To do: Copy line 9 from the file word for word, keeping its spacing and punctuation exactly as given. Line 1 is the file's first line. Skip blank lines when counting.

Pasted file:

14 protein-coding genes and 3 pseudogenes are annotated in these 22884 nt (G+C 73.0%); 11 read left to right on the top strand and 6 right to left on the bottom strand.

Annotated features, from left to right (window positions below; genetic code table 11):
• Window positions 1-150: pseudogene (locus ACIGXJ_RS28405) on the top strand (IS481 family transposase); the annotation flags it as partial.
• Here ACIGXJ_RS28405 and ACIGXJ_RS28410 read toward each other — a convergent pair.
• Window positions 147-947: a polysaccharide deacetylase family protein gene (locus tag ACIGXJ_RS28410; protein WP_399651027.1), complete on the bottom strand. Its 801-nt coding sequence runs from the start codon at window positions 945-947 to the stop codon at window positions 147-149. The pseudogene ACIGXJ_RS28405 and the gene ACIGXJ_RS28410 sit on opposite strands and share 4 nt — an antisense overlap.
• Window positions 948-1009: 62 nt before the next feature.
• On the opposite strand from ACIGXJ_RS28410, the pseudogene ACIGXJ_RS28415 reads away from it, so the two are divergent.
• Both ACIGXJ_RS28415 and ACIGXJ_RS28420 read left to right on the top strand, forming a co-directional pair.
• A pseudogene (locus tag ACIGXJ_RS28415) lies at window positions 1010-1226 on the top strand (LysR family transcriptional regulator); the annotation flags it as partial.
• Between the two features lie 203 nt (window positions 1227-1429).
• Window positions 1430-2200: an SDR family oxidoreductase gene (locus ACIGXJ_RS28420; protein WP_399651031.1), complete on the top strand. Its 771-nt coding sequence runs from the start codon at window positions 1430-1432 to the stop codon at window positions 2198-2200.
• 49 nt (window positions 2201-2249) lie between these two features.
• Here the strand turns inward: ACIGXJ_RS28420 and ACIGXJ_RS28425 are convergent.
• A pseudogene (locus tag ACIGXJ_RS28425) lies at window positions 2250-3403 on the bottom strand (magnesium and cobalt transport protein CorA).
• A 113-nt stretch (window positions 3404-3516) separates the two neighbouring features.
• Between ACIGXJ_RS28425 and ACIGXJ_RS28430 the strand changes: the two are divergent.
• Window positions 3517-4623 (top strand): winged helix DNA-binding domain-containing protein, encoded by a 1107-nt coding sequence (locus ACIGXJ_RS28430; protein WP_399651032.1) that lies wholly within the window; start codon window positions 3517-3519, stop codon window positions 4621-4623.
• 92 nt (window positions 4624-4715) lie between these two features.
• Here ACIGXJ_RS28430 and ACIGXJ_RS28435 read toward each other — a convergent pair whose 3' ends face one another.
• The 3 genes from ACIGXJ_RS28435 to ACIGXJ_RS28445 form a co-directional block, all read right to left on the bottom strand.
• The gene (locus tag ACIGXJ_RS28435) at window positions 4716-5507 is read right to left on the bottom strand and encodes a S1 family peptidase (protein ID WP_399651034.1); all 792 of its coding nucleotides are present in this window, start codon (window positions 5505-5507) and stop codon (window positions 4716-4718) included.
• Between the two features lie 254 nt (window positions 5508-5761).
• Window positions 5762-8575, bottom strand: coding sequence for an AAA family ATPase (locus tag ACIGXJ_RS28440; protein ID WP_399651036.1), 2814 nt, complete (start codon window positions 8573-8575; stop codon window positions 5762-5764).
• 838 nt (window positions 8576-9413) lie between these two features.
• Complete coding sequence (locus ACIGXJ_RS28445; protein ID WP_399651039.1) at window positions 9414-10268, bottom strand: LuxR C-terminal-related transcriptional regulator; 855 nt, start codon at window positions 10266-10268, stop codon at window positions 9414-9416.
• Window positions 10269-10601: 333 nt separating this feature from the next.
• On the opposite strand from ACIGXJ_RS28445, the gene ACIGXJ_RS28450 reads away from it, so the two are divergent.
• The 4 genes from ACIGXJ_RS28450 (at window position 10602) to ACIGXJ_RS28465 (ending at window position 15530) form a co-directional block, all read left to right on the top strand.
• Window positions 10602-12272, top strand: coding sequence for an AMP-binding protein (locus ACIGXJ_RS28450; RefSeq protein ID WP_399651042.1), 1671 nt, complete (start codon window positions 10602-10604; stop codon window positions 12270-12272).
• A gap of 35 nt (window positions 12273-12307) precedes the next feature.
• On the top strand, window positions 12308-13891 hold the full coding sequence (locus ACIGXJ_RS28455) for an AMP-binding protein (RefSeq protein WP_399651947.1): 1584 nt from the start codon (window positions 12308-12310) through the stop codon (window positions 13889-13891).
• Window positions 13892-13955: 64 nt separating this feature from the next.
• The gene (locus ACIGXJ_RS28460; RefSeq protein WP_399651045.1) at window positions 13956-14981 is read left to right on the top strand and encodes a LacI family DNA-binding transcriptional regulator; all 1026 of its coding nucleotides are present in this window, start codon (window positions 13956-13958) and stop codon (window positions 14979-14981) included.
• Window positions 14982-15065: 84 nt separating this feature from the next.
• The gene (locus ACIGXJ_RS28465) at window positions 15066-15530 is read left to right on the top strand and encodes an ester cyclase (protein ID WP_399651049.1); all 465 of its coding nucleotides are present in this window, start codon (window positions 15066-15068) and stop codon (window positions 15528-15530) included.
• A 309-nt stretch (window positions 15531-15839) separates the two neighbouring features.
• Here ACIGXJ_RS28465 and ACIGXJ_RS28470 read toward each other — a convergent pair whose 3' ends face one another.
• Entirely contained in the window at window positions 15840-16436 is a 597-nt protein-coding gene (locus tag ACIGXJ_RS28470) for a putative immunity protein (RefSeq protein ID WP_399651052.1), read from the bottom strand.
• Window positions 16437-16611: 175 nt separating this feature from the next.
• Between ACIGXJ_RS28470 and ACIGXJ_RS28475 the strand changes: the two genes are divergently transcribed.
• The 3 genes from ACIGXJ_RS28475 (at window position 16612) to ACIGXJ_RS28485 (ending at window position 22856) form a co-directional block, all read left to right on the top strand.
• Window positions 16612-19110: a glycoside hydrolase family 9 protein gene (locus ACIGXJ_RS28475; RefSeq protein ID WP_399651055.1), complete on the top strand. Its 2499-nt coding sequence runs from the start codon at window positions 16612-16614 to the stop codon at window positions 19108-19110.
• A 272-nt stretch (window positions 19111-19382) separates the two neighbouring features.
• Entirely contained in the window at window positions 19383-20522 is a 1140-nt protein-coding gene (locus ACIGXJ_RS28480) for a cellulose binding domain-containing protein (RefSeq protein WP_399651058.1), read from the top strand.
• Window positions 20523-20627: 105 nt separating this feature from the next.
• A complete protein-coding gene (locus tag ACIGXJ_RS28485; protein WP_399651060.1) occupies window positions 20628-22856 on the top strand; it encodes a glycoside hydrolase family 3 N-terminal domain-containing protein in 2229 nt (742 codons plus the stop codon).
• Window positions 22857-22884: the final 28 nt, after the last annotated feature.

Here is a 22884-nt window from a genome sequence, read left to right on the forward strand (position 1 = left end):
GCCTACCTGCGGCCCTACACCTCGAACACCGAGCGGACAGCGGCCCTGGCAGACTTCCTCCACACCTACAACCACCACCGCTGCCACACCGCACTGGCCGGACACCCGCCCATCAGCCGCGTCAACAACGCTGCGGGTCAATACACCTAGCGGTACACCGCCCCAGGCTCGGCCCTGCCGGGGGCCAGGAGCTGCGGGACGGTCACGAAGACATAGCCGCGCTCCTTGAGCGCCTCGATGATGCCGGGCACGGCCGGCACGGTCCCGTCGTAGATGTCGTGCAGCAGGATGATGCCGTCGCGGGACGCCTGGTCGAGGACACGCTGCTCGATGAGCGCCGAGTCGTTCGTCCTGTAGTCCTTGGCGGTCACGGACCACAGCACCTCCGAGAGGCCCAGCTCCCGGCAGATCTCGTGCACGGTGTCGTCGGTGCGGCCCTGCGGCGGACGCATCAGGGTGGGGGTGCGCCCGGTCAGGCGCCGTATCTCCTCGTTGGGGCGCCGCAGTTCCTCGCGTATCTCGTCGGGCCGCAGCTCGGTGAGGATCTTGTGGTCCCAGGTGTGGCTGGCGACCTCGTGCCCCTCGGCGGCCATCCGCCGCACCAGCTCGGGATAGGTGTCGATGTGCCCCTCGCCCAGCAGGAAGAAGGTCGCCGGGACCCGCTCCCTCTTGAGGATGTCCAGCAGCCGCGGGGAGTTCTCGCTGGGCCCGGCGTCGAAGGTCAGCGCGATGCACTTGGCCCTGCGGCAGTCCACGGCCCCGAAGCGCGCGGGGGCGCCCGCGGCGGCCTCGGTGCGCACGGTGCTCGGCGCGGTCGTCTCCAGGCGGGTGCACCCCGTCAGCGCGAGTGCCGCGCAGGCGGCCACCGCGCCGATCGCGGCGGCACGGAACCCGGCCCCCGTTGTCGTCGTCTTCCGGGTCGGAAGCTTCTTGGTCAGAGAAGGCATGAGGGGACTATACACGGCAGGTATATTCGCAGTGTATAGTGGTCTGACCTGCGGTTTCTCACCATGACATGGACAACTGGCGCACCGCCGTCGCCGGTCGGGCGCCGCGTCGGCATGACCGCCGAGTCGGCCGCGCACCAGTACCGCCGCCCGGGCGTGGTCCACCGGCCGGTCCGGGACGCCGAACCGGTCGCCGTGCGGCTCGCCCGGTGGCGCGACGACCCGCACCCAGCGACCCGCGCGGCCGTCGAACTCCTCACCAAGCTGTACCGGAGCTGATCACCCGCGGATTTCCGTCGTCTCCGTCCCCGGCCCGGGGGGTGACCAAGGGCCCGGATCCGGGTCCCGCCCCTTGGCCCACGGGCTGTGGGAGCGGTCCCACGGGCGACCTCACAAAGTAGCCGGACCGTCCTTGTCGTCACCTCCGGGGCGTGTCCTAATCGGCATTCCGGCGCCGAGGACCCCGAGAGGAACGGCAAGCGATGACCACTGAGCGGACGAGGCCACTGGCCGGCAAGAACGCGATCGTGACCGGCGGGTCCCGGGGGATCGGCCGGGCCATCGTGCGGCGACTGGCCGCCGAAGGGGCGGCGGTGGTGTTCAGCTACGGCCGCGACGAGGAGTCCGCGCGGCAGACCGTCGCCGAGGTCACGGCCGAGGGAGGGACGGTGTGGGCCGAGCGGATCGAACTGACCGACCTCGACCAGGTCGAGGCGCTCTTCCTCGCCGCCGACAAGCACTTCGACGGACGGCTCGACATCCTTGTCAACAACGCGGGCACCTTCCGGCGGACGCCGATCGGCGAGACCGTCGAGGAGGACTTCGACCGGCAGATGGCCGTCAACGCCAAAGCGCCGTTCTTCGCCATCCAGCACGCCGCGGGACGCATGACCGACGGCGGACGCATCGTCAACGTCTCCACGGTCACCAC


• A pseudogene (locus tag ACIGXJ_RS28415) lies at window positions 1010-1226 on the top strand (LysR family transcriptional regulator); the annotation flags it as partial.